Turkey Pavillion: The Wish Machine
Turkey brings multidisciplinary design studio Autoban’s The Wish Machine, a contemporary “wish tree” carrying visitors’ notes of hope-a poignant response to the European refugee crisis and Turkey’s critical position on the migratory path.
The design of the installation, which appears as a pneumatic system exhaling in a mirrored space, invites visitors to interact by writing their hopes, future, utopias and wishes down and placing the paper in the tube system to send it to a place unknown. The physical surrounding where the carriage of the papers can be transparently seen is covered by reflective surfaces, suggesting an eternity. The design empathetically allows the public to experience a communication with the unknown and having a glimpse into what has become the greatest existential social challenge for Europe.
The designers Seyhan Özdemir and Sefer Çaglar explained: “The act of ‘always looking for an ideal solution,’ which for us is the strongest trace of Thomas More’s Utopia, allowed us to think about one of the biggest problems of today. This is the situation where people become unable to express an idea or a dream about a more positive future, without constantly having to struggle with the chaos of the present.”
Japan Pavillion: A Journey Around the Neighbourhood Globe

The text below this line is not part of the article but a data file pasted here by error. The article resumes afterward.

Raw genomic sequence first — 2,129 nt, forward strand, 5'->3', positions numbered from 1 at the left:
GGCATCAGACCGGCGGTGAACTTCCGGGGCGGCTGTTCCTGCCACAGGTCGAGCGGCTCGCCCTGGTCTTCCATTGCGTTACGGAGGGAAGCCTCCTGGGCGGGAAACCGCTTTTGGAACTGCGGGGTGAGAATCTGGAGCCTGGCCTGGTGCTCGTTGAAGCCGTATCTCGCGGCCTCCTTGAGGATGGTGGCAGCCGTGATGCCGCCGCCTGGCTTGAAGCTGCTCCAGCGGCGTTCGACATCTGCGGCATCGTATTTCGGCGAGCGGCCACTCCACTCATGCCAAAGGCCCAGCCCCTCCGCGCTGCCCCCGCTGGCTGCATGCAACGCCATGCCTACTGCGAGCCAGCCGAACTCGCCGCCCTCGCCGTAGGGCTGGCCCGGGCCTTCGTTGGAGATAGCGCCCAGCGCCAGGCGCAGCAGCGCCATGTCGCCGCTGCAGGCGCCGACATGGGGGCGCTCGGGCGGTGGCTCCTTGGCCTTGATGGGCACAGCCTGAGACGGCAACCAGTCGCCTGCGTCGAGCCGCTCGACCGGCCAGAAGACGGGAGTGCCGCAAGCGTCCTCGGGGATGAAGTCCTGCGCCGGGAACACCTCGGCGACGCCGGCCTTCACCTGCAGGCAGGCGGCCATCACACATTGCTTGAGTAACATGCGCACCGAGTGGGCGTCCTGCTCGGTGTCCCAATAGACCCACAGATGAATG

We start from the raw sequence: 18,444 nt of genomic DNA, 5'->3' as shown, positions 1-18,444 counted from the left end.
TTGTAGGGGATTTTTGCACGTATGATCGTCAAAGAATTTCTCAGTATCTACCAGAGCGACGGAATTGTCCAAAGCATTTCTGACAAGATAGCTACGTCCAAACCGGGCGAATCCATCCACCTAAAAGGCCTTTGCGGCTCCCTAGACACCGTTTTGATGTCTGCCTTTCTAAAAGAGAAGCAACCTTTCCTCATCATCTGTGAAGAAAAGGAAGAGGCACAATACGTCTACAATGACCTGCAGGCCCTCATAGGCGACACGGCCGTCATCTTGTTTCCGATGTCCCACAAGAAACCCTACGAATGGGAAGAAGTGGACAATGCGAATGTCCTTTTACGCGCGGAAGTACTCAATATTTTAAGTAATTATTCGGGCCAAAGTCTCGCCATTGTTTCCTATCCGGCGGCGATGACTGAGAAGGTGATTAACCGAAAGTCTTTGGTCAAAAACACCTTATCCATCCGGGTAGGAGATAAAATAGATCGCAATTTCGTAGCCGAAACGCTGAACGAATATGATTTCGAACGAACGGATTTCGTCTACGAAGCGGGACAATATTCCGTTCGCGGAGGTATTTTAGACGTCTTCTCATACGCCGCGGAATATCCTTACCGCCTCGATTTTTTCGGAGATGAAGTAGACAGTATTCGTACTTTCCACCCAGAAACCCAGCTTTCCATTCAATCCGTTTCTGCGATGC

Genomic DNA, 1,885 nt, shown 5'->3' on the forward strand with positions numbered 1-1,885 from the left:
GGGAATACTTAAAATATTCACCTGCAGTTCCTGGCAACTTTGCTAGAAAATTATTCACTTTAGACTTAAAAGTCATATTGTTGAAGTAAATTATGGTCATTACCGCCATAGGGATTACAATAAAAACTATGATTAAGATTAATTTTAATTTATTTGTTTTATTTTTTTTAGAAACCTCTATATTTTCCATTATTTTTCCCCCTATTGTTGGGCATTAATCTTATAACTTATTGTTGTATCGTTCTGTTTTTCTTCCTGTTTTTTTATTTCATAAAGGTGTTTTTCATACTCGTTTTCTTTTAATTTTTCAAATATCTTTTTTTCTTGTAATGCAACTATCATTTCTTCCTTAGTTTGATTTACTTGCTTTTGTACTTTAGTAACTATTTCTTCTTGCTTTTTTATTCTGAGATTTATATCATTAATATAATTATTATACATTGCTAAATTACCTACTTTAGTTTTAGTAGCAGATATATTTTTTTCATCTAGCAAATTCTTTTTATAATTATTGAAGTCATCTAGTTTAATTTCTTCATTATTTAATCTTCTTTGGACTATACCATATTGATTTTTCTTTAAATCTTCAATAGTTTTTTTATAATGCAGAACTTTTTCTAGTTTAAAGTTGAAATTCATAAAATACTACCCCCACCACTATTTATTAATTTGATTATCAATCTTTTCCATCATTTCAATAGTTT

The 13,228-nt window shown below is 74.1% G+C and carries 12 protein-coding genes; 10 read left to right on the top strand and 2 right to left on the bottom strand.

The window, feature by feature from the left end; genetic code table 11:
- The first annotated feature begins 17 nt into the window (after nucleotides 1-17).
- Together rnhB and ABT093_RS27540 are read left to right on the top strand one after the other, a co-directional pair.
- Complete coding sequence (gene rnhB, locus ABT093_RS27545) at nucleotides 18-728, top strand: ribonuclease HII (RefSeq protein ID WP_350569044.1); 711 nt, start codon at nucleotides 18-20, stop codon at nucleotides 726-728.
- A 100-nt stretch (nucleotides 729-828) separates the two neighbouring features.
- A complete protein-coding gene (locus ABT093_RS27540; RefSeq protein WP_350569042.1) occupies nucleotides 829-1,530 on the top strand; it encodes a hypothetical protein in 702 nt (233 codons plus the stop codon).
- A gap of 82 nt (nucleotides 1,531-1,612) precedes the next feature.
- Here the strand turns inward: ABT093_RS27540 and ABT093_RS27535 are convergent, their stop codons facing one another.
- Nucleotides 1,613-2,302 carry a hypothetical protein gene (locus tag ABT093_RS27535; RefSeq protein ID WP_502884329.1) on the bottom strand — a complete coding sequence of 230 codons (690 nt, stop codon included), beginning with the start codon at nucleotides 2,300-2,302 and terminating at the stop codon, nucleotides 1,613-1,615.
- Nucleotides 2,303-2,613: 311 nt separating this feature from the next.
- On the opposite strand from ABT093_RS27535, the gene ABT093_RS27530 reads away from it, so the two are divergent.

Japanese artist Yasuhiro Suzuki likes to take a sideways look at everyday objects, a Japanese concept called “mitate” or “looking at one thing as if it were another”. Suzuki’s installation for the Biennale is described as “a journey around the neighbourhood globe”. It consists of a large inflatable human figure, titled “Napping Traveller” and acrylic suitcases that contain Suzuki’s works inspired by everyday objects, e.g. Constellation of Apples, Toe Chopsticks, Bucket Stump, Up/Down Model, Present/Past, Here/There …
Suzuki said: “What I want people to feel from this exhibit is: Instead of something that they have never seen before, I hope that they will take back a sense of rediscovery (or reaffirmation) regarding familiar things within them. Furthermore, using things such as memory and experience, which everyone is familiar with, visitors will have an opportunity to reexamine things that are already there within them.”
Norway Pavillion: Inclusive Design